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Confusion around how to use id_token and access_token

id_token
access-token

#1

I’ve put the specifics about my app at the end of this post.

This is the scenario which best explains my confusion:

When the client part of my application authenticate the user with Auth0, the response is an id_token and an access_token. The id_token is a JWT which I can parse with the jwt-decode JavaScript library and it contains some information on who the user is.

The access_token looks something like this: 15sn1HEigklptyZbck7T3Z8tc*******and from what I can tell I shouldn’t be able to parse anything from it, but I should use it to do authorized HTTP requests against my backend, by attaching it to the Authorization of requests. Is this correct?

However, looking at some samples on how to implement token verification in my API, most of them show how to decode the JWT from the Authorization header on the request. But the access_token isn’t a JWT - at least that’s not what I’m getting in my authentication response. How come?


I made a rough sketch on how I assume things should work.

  1. The client passes the credentials that the user entered to Auth0, which passes the request to the appropriate authorization provider (Google, LinkedIn, Database connection)
  2. The provider answers if the credentials are good and if so returns the users profile to Auth0
  3. Then Auth0 generates an access_token for the client and returns the profile (id_token) and access_token to the client
  4. The client passes the access_token to the backend with each request

Is this correct?


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Some specifics about my app

I have a bunch of clients which all are SPAs:

  • Chrome extension
  • Web app
  • Mobile app

The backend API is a Node.js server.

My client in Auth0 only provide authentication against a Auth0 Database connection.


#2

Based on the information provided you have the following components you need to represent in your Auth0 account:

  • a back-end Node.js API that should be represented by adding an entry in the APIs section of the dashboard.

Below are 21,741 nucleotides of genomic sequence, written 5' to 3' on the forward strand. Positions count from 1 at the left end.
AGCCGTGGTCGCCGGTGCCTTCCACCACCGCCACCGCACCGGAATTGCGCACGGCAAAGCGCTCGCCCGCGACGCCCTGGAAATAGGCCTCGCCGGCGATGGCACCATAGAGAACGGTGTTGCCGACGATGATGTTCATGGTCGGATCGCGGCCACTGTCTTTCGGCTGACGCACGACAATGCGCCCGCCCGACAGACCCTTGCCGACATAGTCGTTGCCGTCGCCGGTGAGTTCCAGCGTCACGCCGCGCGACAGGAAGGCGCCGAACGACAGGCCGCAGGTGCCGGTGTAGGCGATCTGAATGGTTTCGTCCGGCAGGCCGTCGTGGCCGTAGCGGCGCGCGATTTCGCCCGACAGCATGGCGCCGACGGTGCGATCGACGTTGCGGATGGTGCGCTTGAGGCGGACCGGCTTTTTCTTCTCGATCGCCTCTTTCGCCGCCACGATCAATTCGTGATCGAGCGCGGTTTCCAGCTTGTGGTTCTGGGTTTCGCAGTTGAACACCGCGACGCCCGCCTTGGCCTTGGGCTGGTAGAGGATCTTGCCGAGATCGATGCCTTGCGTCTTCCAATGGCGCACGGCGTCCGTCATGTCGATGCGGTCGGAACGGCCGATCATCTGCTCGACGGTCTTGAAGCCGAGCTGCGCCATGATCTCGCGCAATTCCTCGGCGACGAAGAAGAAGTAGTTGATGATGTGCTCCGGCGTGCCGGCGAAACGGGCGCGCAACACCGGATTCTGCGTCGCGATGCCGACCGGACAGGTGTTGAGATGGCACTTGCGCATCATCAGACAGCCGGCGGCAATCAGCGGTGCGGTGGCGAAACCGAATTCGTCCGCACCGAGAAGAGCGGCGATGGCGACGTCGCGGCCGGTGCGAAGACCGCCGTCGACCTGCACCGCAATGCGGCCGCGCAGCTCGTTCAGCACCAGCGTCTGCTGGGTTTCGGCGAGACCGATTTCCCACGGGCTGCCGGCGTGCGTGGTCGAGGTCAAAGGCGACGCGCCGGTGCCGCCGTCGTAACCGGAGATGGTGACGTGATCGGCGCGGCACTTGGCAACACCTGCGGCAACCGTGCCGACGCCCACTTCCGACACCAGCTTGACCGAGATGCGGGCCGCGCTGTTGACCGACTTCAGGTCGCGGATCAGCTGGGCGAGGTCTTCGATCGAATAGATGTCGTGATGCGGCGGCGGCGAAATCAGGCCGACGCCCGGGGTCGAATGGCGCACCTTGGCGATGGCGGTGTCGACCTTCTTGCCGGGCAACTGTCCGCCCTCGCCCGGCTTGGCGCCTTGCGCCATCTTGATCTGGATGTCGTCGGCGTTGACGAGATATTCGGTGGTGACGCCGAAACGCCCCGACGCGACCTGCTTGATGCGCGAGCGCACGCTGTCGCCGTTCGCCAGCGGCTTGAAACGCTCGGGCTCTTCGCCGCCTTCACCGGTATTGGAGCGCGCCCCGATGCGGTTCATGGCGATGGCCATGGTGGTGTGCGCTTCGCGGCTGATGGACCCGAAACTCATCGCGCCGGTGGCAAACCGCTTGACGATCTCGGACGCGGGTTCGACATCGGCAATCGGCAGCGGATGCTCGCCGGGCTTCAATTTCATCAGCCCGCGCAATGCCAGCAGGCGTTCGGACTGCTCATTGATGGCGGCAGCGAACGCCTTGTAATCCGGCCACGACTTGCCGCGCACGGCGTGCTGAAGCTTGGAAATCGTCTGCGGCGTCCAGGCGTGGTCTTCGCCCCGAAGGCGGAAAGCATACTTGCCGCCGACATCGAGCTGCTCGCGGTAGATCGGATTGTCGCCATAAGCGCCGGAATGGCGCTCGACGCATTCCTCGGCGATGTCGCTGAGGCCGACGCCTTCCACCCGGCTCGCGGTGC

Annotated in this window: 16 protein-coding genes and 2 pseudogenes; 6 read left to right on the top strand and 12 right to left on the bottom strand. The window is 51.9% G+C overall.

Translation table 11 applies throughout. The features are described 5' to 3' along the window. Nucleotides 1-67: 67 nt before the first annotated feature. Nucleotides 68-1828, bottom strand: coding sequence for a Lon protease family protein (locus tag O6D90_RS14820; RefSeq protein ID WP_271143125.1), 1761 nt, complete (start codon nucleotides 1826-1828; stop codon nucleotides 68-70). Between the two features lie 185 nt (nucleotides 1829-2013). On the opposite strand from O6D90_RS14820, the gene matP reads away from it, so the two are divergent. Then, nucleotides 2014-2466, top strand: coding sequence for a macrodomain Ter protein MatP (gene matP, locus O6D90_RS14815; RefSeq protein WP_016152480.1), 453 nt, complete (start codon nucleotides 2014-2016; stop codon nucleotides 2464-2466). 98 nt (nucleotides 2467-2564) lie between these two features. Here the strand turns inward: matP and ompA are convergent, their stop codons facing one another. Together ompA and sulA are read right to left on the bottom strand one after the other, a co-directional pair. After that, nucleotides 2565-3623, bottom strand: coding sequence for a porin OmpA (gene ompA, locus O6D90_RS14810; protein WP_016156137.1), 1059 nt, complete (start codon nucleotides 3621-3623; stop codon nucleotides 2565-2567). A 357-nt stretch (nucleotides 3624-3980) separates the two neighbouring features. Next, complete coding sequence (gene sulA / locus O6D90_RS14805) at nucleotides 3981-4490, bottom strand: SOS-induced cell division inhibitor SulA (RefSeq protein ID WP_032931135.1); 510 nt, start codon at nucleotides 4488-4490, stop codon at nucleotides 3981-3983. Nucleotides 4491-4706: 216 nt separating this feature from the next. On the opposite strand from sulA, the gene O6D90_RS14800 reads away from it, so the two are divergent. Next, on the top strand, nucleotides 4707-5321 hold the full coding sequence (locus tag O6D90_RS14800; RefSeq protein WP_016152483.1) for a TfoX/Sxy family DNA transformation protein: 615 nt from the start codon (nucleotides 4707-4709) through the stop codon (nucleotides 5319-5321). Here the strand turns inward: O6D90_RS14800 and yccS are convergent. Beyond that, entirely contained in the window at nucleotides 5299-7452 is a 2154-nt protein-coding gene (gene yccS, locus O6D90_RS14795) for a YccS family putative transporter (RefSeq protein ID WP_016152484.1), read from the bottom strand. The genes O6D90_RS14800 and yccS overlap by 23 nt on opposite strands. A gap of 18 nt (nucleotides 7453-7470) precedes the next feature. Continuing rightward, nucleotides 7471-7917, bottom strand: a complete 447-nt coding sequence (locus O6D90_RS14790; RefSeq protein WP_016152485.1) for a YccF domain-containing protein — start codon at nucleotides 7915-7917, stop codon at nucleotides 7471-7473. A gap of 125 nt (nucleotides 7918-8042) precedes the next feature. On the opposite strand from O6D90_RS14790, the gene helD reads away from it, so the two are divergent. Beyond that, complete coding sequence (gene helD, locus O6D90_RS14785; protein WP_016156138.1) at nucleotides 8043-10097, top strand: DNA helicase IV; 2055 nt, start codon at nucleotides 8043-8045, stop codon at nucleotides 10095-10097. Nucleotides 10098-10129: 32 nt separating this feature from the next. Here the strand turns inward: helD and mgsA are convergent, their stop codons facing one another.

• a web application implemented with a SPA framework that should be represented by adding an entry in the Clients section of the dashboard and configured with a SPA Client Type.
  • a mobile application implemented with a Javascript SPA framework that should be represented by adding an entry in the Clients section of the dashboard and configured with a Native Client Type. Even though you implement it with Javascript it sill is a native application so it has completely different characteristics when compared to a SPA web application.
  • a Chrome extension that should be represented by adding an entry in the Clients section of the dashboard and configured with a Native Client Type. Again, the extension is not technically a web application even it “runs” on the browser so it should be categorized as a native application.

In relation to your questions, you’re correct that the client application should only request an access token and then use it in requests to API (it should not make any assumptions about the format and/or try to parse it).

The client application can indeed use the ID token to get some information about the authentication operation, including user information, but it should only do so after validating the token. Decoding the token is not enough, the signature should be validated. the Auth0.js library allows for ID token validation so you should consider it.

In relation to the access token being a JWT; the access token format is an implementation detail between the authorization server (issuer) and the resource server API to which it is meant to (consumer). Depending on your request the issued access token may only be suitable to API’s provided by Auth0 service itself like the /userinfo endpoint. In this case the format does not need to be a JWT.

However, if you make a request stating that you want an access token suitable to call your own API that you defined in the dashboard (aka the request contains an audience parameter where the value matches your API identifier) then the issued access token will indeed be a JWT so that your own API can validate it by itself.

Further useful read:


#3

Thanks @jmangelo ! I looked through your post and noticed that indeed I’ve done some things wrong. I will look into the details of your post shortly.


#4

Thanks @jmangelo ! I looked through your post and noticed that indeed I’ve done some things wrong. I will look into the details of your post shortly.


#5

Hello @jmangelo, What is the API suppose to do with the access token then? “In relation to your questions, you’re correct that the client application should only request an access token and then use it in requests to API”


#6

@jmangelo I forgot to mention that I also have an Outlook addin in which I use Auth0. Would that also be a Native Client? I does run in a Internet Explorer browser, but is only available through Microsoft Outlook.


#7

Perhaps the server is supposed to validate the token and then process the request if the token is valid.


#8